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Yucca waste shipments to dwarf past

DOE estimates shipping 3,000 tons of spent nuclear fuel annually for 24 years

By Steve Tetreault
Las Vegas Review-Journal

WASHINGTON – Over three decades, 2,500 tons of spent nuclear fuel was shipped in the United States, an amount that would be eclipsed in only a single year of operations for the Yucca Mountain Project, an expert science panel was told Wednesday.

Kevin Crowley, director of a study being conducted by National Academy of Sciences, said research is showing between 1,923 and 2,746 reported cask shipments of nuclear waste were moved by truck among U.S. sites between 1964 and 1997.

Railroads transported between 279 and 511 cask shipments, he said.

In terms of tonnage, Crowley said, "the total U.S. experience is slightly less than what we would expect to see shipped during one year of a Yucca Mountain transportation program."

Crowley made his presentation to a 16-member expert committee assembled by the academy. The board is developing recommendations on how the government might manage an ambitious campaign to move highly radioactive waste and spent nuclear fuel from 39 states to Nevada.

When it is fully operational, the Energy Department estimates shipping 3,000 tons of nuclear waste annually for about 24 years to a repository being planned to hold 77,000 tons of highly radioactive waste.

The department is forming a blueprint calling for 3,000 to 3,300 railroad shipments from government weapons plants and commercial nuclear utilities to the Yucca site.

Another 1,000 shipments would travel by truck.

Crowley said that from 1949 to 1998 there were eight incidents where coolant or other liquid leaked from casks. On 49 occasions, contamination was found on shipping cask surfaces.

"There have been no reported accidents involving breach of the casks and a leak of the (waste) contents," he said.

Panel members sought comment on whether the record of shipments might be a safety indicator for the much larger Yucca Mountain operations.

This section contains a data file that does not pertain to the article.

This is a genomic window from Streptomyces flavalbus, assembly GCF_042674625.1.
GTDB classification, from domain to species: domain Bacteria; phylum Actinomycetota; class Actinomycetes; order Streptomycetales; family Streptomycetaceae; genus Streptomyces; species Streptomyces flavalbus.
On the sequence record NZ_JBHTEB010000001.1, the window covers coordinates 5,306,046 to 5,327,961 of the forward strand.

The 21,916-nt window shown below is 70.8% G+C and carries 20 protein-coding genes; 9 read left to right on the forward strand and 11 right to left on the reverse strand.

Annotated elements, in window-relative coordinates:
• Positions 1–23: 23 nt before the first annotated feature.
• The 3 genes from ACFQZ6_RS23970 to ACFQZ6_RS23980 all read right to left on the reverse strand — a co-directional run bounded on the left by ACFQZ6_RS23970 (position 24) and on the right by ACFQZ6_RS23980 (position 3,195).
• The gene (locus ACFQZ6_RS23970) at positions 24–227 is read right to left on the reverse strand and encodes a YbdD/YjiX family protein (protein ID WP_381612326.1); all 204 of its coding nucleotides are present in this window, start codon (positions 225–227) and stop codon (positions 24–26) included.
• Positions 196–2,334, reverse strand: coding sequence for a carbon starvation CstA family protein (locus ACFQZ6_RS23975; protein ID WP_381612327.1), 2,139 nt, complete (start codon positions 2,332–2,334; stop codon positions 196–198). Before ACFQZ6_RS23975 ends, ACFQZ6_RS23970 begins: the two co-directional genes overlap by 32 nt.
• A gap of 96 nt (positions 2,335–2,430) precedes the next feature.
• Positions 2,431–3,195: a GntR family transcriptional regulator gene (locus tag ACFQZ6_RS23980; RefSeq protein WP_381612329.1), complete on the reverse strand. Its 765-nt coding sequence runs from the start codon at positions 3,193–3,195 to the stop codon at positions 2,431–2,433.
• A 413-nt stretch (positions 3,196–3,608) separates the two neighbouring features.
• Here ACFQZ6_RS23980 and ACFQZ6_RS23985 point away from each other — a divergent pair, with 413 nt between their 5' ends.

Michele Boyd, a legislative representative for the Public Citizen advocacy group, said the past is not a good predictor.

"Simply extrapolating from past experience, the statistics of which are disputable, will not be sufficient to ensure that these shipments will be safe, and certainly will not convince the public that they are," she said.

Boyd said statistics do not tell the entire story. For example, she said, from 1986 to 1990 the Energy Department transported two dozen train shipments of nuclear fuel debris from the Three Mile Island plant in Pennsylvania to Idaho.

Along the way, she said, DOE violated speed limits and rush-hour rules through St. Louis. One shipment collided with a car stalled on the tracks, while another carried inaccurate placarding.

"These type of errors need to be evaluated in the context of a massive transportation program involving multiple truck casks per day or multiple train casks per week over a period of at least 24 years," she said.

Steve Kraft, waste management director for the Nuclear Energy Institute, gave a different view. "We believe experience to date is a valid indicator of the future," he said.

Kraft said nuclear waste cask designs and transportation safety plans have remained consistent.

"The quality assurance of the cask, the certification of the cask, the transportation plan, the first responder plan, the security plan, are shipment-independent," Kraft said. "Each shipment is the same."

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